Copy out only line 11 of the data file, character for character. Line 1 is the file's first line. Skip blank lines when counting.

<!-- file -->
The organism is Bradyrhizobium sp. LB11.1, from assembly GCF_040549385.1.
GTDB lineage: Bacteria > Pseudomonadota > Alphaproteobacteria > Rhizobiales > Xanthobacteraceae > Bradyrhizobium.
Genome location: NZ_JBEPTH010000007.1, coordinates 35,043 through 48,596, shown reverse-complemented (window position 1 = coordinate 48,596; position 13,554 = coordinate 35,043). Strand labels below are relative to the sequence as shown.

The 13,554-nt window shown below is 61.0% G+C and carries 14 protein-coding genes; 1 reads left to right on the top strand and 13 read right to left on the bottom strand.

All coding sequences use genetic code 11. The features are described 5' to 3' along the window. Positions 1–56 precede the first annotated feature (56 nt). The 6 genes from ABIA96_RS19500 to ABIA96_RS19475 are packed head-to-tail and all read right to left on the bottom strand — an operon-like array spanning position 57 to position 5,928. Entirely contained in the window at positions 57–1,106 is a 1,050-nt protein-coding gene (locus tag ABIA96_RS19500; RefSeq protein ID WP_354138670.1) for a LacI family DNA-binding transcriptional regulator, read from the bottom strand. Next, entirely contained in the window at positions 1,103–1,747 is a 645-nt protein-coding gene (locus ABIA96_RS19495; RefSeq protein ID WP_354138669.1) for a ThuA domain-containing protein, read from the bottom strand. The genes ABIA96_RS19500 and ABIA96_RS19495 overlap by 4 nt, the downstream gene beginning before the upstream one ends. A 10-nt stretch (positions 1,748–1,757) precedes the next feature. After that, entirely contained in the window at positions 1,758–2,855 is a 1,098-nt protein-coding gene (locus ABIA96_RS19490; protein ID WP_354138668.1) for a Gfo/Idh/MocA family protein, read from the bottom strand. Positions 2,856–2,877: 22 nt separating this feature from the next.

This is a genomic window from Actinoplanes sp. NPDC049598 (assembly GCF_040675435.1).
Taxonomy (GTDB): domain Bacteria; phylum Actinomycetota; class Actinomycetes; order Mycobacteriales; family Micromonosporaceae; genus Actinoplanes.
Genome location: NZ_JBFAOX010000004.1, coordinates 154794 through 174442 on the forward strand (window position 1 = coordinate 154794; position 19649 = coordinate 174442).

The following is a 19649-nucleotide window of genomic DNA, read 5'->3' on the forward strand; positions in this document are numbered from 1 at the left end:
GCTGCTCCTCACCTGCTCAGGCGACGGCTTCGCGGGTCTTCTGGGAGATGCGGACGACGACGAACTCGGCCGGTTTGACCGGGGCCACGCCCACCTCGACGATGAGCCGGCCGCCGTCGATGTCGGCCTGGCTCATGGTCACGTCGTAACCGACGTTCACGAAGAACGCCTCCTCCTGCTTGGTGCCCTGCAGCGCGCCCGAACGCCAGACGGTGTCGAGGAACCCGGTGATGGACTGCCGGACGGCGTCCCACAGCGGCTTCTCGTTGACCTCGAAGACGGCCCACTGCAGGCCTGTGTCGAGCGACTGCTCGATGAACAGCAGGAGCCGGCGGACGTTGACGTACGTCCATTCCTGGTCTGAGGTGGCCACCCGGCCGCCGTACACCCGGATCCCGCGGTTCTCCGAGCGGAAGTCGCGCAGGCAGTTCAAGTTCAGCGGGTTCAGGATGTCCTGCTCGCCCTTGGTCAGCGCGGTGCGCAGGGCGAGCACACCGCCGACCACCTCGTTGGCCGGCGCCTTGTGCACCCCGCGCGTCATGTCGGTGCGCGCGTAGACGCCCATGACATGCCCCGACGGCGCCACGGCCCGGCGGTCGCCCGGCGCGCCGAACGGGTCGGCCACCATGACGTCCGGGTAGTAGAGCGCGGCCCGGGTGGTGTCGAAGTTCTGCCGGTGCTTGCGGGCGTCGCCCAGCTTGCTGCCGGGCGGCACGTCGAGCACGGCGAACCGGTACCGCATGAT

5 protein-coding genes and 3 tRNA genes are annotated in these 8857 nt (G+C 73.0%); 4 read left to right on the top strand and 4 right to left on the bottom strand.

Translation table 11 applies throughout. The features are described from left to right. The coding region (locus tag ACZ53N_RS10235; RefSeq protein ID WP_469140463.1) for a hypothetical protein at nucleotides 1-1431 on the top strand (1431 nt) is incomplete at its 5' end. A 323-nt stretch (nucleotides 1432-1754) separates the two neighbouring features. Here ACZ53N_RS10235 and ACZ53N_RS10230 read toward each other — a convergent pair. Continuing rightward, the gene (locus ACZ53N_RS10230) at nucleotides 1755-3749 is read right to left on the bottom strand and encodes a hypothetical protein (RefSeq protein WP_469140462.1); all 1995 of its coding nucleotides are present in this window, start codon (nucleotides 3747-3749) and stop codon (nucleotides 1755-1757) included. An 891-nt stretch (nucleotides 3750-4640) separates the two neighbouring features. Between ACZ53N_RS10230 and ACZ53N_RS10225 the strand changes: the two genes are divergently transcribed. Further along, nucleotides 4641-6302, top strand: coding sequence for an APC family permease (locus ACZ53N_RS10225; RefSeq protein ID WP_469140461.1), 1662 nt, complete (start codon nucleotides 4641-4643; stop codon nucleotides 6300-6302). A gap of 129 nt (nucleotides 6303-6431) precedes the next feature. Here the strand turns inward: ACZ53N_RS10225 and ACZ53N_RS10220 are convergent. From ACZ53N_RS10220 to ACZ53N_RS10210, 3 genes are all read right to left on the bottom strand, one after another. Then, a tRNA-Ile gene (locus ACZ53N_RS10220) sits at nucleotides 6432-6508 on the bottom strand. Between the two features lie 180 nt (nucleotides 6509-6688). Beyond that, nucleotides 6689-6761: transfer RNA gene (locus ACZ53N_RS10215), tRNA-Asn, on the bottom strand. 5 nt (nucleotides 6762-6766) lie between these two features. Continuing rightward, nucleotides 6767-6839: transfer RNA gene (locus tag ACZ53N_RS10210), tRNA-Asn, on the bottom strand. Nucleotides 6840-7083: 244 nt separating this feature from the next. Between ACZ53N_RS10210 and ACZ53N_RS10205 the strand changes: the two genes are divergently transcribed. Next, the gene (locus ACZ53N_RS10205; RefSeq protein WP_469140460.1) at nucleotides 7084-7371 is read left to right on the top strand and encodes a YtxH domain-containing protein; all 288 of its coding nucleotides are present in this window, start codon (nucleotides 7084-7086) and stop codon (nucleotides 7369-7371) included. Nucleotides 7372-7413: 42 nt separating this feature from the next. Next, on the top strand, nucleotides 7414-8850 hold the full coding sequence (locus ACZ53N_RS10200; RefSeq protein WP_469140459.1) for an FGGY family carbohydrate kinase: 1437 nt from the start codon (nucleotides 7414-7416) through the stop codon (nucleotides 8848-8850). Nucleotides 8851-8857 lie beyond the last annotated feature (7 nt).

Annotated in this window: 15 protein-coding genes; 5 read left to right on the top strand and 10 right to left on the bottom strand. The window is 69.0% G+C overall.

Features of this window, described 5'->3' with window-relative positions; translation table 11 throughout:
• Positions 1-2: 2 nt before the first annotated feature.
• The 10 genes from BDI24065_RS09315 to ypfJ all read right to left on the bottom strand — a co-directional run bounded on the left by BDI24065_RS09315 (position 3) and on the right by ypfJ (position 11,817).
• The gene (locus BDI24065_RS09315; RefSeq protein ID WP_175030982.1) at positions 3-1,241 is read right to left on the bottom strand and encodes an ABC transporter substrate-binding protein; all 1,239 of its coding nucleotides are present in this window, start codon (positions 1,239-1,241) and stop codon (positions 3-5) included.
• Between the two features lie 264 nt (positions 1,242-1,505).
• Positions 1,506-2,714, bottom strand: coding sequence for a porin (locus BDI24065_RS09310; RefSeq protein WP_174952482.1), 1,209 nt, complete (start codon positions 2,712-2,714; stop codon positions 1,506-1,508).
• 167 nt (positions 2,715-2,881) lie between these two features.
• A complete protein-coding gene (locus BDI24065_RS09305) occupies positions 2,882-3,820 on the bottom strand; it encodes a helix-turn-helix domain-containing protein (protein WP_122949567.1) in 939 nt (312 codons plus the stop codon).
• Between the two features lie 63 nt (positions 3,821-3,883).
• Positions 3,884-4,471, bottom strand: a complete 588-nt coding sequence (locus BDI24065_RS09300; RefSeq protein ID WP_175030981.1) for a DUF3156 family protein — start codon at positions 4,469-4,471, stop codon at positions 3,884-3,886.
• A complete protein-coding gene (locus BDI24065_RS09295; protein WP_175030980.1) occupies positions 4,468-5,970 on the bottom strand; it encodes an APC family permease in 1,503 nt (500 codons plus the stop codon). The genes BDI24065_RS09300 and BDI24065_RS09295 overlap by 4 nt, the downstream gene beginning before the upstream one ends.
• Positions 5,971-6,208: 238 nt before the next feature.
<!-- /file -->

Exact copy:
5 protein-coding genes and 3 tRNA genes are annotated in these 8857 nt (G+C 73.0%); 4 read left to right on the top strand and 4 right to left on the bottom strand.